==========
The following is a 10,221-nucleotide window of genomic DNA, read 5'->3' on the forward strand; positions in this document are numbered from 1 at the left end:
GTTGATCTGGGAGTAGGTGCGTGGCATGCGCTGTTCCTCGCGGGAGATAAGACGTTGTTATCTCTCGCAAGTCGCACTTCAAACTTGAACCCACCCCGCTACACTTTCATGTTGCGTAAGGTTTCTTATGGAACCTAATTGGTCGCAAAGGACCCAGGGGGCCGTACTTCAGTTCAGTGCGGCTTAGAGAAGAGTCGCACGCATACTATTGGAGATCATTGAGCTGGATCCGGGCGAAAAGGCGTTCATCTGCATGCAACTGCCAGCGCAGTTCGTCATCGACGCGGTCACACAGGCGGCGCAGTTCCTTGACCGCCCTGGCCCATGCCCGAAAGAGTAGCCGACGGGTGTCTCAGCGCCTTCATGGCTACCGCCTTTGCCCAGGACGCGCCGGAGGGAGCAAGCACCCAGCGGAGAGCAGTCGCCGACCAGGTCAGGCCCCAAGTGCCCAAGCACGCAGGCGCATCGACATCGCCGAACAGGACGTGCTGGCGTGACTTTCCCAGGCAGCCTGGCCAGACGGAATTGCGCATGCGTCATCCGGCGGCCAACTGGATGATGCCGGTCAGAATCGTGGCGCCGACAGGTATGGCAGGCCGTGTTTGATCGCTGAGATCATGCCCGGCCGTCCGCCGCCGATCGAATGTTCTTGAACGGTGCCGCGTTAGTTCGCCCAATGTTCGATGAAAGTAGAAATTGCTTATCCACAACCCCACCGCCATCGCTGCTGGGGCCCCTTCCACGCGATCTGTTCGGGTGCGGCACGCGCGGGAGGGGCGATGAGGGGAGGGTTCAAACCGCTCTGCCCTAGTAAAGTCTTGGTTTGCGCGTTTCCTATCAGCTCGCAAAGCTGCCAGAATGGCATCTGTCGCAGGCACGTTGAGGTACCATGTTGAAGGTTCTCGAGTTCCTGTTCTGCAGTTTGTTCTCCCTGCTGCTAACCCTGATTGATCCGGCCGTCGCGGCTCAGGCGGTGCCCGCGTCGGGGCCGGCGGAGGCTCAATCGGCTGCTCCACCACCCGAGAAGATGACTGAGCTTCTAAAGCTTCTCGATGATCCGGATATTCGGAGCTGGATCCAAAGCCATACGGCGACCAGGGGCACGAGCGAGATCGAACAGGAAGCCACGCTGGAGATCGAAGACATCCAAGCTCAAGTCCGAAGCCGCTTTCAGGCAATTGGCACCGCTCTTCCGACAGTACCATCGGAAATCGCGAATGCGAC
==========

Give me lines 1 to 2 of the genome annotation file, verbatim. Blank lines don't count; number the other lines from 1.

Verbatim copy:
The following is a 10,221-nucleotide window of genomic DNA, read 5'->3' on the forward strand; positions in this document are numbered from 1 at the left end:
GTTGATCTGGGAGTAGGTGCGTGGCATGCGCTGTTCCTCGCGGGAGATAAGACGTTGTTATCTCTCGCAAGTCGCACTTCAAACTTGAACCCACCCCGCTACACTTTCATGTTGCGTAAGGTTTCTTATGGAACCTAATTGGTCGCAAAGGACCCAGGGGGCCGTACTTCAGTTCAGTGCGGCTTAGAGAAGAGTCGCACGCATACTATTGGAGATCATTGAGCTGGATCCGGGCGAAAAGGCGTTCATCTGCATGCAACTGCCAGCGCAGTTCGTCATCGACGCGGTCACACAGGCGGCGCAGTTCCTTGACCGCCCTGGCCCATGCCCGAAAGAGTAGCCGACGGGTGTCTCAGCGCCTTCATGGCTACCGCCTTTGCCCAGGACGCGCCGGAGGGAGCAAGCACCCAGCGGAGAGCAGTCGCCGACCAGGTCAGGCCCCAAGTGCCCAAGCACGCAGGCGCATCGACATCGCCGAACAGGACGTGCTGGCGTGACTTTCCCAGGCAGCCTGGCCAGACGGAATTGCGCATGCGTCATCCGGCGGCCAACTGGATGATGCCGGTCAGAATCGTGGCGCCGACAGGTATGGCAGGCCGTGTTTGATCGCTGAGATCATGCCCGGCCGTCCGCCGCCGATCGAATGTTCTTGAACGGTGCCGCGTTAGTTCGCCCAATGTTCGATGAAAGTAGAAATTGCTTATCCACAACCCCACCGCCATCGCTGCTGGGGCCCCTTCCACGCGATCTGTTCGGGTGCGGCACGCGCGGGAGGGGCGATGAGGGGAGGGTTCAAACCGCTCTGCCCTAGTAAAGTCTTGGTTTGCGCGTTTCCTATCAGCTCGCAAAGCTGCCAGAATGGCATCTGTCGCAGGCACGTTGAGGTACCATGTTGAAGGTTCTCGAGTTCCTGTTCTGCAGTTTGTTCTCCCTGCTGCTAACCCTGATTGATCCGGCCGTCGCGGCTCAGGCGGTGCCCGCGTCGGGGCCGGCGGAGGCTCAATCGGCTGCTCCACCACCCGAGAAGATGACTGAGCTTCTAAAGCTTCTCGATGATCCGGATATTCGGAGCTGGATCCAAAGCCATACGGCGACCAGGGGCACGAGCGAGATCGAACAGGAAGCCACGCTGGAGATCGAAGACATCCAAGCTCAAGTCCGAAGCCGCTTTCAGGCAATTGGCACCGCTCTTCCGACAGTACCATCGGAAATCGCGAATGCGAC